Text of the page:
Isabel Cañas brings a dreamy haunted song of a story into the world with her debut, The Hacienda. Deeply atmospheric and psychological, this novel explores the costly war for the soul of one house that is both isolated from and shaped by the social unrest that surrounds it. Cañas brings us a tale that is dark and beautiful, that will make you want to light at least one candle against the late hours of the night, examine the unspoken yearnings of your heart… and listen to your walls.
I absolutely love the cinematic, pulp-meets-literary quality of Benjamin Percy’s writing. His pacing is fearless and fast, and this second installment in his Comet Cycle is a wild, dark, slippery ride filled with horrors and lots of very wonderfully gross mushroom action. But also banter. I liked this book even more than the first (would totally work as a standalone). I’m excited to see even more of Percy’s twisted imagination unleashed in the next installment. What on earth… or elsewhere… could be next?
Sorrowland is difficult to classify, and (as I’ve probably mentioned before) that is something I always enjoy. This book is horror, it’s a motherhood story, it’s a political allegory, it’s erotic, it’s fantastical… it’s wild, just like its protagonist Vern. And I think that’s part of Solomon’s point with this story, that there’s no such thing as too much, that we limit the power of others and the possibility of the world when we say “no, that’s too different; no, that’s not allowed; no, that’s not normal; no, that’s too far.” These are the questions of this novel: Why can’t we do away with limits? Why can’t we reinvent reality? I deeply respect Solomon’s boldness with this nightmarish, fabulist piece of social criticism.
Sarah Perry’s sophomore novel may be a gothic tale about fear, but the writing itself is absolutely fearless. Uniting several different stories that cross time and place by cataloging them as proof in a surreal monster investigation, Perry dissects the idea of guilt in ways both sweeping and intimate. In a narrative style that pulls the reader (at times uncomfortably) close, the story allows us to discover and dread along with our protagonist. Unnerving, at times devastating, at times funny, and always honest, this is a modern, cursed gothic story told with a wildfire level of passion, even as it masquerades beneath British restraint.
We Were Restless Things by Cole Nagamatsu boldly goes where YA rarely does–into fabulism, into difficult conversations about sexuality, and into visual narrative, all while slowly revealing the mysteries of the dangerous, sentient woods of Shivery, Minnesota. I love seeing fiction for young adults that treats them with respect, and this book honors the many wonders and troubles of learning to know oneself. The supernatural elements in this novel unite to create what we slowly understand to be a psychological landscape as much as a physical one.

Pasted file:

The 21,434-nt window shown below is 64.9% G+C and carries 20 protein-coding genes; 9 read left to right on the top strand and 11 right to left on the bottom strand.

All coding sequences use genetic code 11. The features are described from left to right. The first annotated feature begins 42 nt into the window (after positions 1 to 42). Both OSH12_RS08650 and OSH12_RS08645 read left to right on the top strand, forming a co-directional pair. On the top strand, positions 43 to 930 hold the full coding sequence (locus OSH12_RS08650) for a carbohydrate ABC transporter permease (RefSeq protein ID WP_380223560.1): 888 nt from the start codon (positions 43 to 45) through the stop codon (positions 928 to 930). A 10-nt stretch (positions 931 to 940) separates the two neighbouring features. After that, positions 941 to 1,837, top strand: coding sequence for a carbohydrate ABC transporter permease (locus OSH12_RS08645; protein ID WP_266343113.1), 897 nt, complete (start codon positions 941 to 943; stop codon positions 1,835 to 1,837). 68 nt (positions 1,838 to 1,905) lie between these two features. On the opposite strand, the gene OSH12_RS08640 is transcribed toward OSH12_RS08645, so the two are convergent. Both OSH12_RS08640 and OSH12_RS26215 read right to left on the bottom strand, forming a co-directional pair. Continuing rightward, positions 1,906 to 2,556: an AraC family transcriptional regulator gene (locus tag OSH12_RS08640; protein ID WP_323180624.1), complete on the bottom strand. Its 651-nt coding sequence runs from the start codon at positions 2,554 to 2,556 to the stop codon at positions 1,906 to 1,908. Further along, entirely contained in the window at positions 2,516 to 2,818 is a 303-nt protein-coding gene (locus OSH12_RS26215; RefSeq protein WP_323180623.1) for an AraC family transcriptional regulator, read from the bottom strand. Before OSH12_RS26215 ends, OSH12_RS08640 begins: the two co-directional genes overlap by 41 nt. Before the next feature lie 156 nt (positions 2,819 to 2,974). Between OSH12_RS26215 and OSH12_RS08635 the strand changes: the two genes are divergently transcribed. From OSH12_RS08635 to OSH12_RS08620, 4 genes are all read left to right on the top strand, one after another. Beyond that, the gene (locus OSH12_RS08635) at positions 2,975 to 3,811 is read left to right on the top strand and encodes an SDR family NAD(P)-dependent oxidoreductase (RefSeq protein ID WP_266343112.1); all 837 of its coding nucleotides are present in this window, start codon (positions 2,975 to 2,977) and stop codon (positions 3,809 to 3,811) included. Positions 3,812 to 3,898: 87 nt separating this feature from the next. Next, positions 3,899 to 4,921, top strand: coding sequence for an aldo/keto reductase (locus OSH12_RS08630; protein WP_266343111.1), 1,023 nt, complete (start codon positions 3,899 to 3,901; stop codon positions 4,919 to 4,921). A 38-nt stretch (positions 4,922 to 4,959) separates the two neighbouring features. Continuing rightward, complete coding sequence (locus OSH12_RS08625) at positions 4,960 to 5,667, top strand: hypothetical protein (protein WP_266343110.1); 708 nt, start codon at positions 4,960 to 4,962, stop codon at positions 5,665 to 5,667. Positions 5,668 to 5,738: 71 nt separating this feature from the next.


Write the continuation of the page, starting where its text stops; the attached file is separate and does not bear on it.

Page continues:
I will always love this book. I read it so many times as a teenager at the turn of the millennium and the enchantment it held for me then is a lasting spell. Block’s writing is fearlessly stylized and she navigates the dark with so much love and tenderness. Her voice as a writer is very recognizable, and not for everyone: the feelings and the beauty she wields are supersaturated. For me, the stories here are still captivating and a crucial portal to my own awakening as a writer. I re-read it with so much gratitude.
Oh, this collection is so insane. And delightfully so. Kelly Link is a high profile player in a group of contemporary voices who have taken the traditional literary scorn of genre fiction and turned it into a dare. This kind of no-rules, dark, and playful prose is thrilling and fresh. Link’s tongue stays firmly in-cheek throughout this journey of weird, but it’s captivating, bold, and beautifully unrepentant.
My favorites in this collection: The Summer People The New Boyfriend *Two Houses
Sue Rainsford’s style in Follow Me to Ground is sensational, quietly bizarre. It achieves a very difficult feat–making magic feel real, personal, and everyday. The book is captivating, with mysteries and grisly heat around every turn. The way Ada’s narrative is interspersed with short interviews from the townspeople adds another dimension to the strong culture that Rainsford creates, and it’s all very bewitching. This would have been five stars for me but for my feminist uneasiness at how the heroine’s desire, while all-consuming, is portrayed as her undoing, and how the men in her life seem to have ownership over her immense power, whether applied with love, cruelty, or both.
Sharks in the Time of Saviors is steeped in place in the best kind of way. Kawai Strong Washburn’s jaw-dropping prose gives an intimate family portrait of a working-class family strung tensely between Hawaii and the mainland. Washburn blends Hawaiian mythology, tensions related to class and race, and the perennial struggle of finding how to belong in a family. The natural world is a character in and of itself that pulls on the characters’ destinies, making the novel immersively Hawaiian through and through. The multiple perspectives of the novel create a revolving door that provides different paths to understanding the sacred energy that permeates the modern setting of the book in surprising and irreversible ways.
Terrifying and visceral, The Need makes looming monsters out of our most primal and mundane thoughts. It explores the endless exhaustion and elation of parenthood, while also using anxiety as its plot’s rocket fuel. I loved the uneasy ambiguity permeating each page. Phillips is a wizard of language whose novel here is the narrative equivalent of smashing a vase on the floor. Bam!